The back 14 of applicator pan 12 is slotted across its width as indicated by inlets 59. Coating material flows through distributor 56, through inlets 59 in the back member 14, and into the applicator pan 12. The applicator pan 12 is completely filled with coating material during operation of the coater, and the coating in the pan 12 is under hydrostatic pressure due to the gravity feed of coating from the elevated tank 52 or from its action as a standpipe, depending upon which embodiment of the invention is employed.
Maintaining the coating in pan 12 under pressure is an important feature of the present invention. By employing a hydrostatic head to pressurize the coating in pan 12, high coat weights are achieved by the pressurized coating being driven into the traveling web W. Further, the hydrostatic pressure cooperates with the coating impelling bar 29 to force coating into the web and through the nip between the impeller 29 and the web W, resulting in the production of high coat weights and a smooth and glossy coated product. It has been found that a web of paper is smoother before entering a pond of coating than it is after leaving the pond because the web swells in the pond and surface roughness increases. It is my understanding that the impelling bar 29 of the present invention smooths high points of the swollen web as well as forces coating into the low areas of the web, to thereby produce a coated product with more smoothness and gloss than heretofore produced by known blade coaters.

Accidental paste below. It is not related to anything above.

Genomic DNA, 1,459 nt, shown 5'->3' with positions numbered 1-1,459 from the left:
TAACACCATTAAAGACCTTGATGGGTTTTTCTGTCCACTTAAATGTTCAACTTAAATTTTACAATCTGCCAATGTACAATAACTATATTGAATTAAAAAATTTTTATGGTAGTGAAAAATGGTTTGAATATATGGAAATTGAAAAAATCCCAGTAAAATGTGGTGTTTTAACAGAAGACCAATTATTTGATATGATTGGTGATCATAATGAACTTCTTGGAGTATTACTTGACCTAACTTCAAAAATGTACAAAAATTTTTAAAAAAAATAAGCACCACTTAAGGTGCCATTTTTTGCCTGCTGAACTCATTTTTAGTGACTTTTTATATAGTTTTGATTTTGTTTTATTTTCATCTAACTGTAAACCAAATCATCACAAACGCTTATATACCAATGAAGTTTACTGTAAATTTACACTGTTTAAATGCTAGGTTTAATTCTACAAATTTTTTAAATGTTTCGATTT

As the web travels around backing roll 10, excess coating is metered from the web to the desired final level by blade 40. The excess coating is directed by channel member 48 to the coating return portion 50 of the applicator pan 12, and the coating in the coating return 50 is drained through conduit 60 to screen 62. Conduits 64 are provided to drain scratch producing particles which collect in the pond 13 of applicator pan 12 during operation of the coater. Valves 66 control this draining operation and are normally set in a slightly open position in order to allow the particles which settle in the primary low velocity area A2 in pond 13 to be bled off continuously.
All return coating material from conduits 60 and 64 passes through screen 62 and the rejected material subsequently is removed from the coating system through conduit 68. Acceptable coating material passing through screen 62 is moved by pump 70 through conduits 71 and 72 to coating supply tank 52 for reuse or is delivered by pump 70 directly to the applicator pan 12.